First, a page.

Projection is impactful, about large-scale urban space and a contact to my professional background.  It is thus constrained by the gallery (its demands, expectations and dimensional limitations) so keep thinking beyond that space.

Think about using the archival material.

Fragments on the wall can be a method of display for the concrete tablets.

Do not over complicate the presentation.

Look at the circa 1870 book on the surface of the moon that was modelled in plaster, fig 1.  (The moon : considered as a planet, a world, and a satellite by Nasmyth, James Hall 1808-1890 Carpenter, James, 1840-1899)  Think of the aerial view of the city and the grid of maps/city planning.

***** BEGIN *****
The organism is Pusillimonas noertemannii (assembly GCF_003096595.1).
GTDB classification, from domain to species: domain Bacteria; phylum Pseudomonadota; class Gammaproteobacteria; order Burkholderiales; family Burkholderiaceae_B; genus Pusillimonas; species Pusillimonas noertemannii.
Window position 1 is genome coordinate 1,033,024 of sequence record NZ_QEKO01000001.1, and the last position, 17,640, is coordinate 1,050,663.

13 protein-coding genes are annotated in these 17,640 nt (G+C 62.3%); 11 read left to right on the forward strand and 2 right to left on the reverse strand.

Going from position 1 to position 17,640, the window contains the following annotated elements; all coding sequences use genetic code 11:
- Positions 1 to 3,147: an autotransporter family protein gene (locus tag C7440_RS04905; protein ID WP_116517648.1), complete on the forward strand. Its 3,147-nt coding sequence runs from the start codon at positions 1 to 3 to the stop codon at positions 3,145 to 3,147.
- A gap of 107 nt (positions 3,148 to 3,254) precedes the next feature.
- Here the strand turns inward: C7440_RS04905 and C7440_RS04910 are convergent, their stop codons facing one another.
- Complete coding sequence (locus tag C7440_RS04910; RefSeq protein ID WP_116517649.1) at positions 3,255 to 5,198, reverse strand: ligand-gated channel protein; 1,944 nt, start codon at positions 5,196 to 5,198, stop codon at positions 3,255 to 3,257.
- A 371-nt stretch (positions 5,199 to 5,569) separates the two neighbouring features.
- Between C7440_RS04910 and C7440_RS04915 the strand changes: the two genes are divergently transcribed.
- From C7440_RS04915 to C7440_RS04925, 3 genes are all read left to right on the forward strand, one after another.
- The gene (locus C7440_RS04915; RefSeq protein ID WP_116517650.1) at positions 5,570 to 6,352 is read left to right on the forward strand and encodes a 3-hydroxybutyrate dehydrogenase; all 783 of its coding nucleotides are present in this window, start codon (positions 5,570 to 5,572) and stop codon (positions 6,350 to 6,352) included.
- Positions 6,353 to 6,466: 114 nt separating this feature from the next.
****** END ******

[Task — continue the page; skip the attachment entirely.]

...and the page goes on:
Screen Shot 2018-04-03 at 12.36.27

Figure 2

On Editing to date;

Think selectively what should be transferred to concrete. Can the series of circa 57 images (fig 2 shows 6 by way of example) be made into a zine and a small number selected for the concrete printing process?  Think about a web-based streaming of these images as well as the projection stream.

The concrete is a permanent embodying of the observation, a residue, a memoriam.

There is an anonymous blandness to the images.

Think about the concrete/zine/print/projection as a series of ‘carriers’ – for the images to be conveyed.

Look at etching one day.

All of this is the beginning of an artistic practice.  It is about art and architecture.

The fluency of the work will articulate more deeply and translate into solid and coherent practice.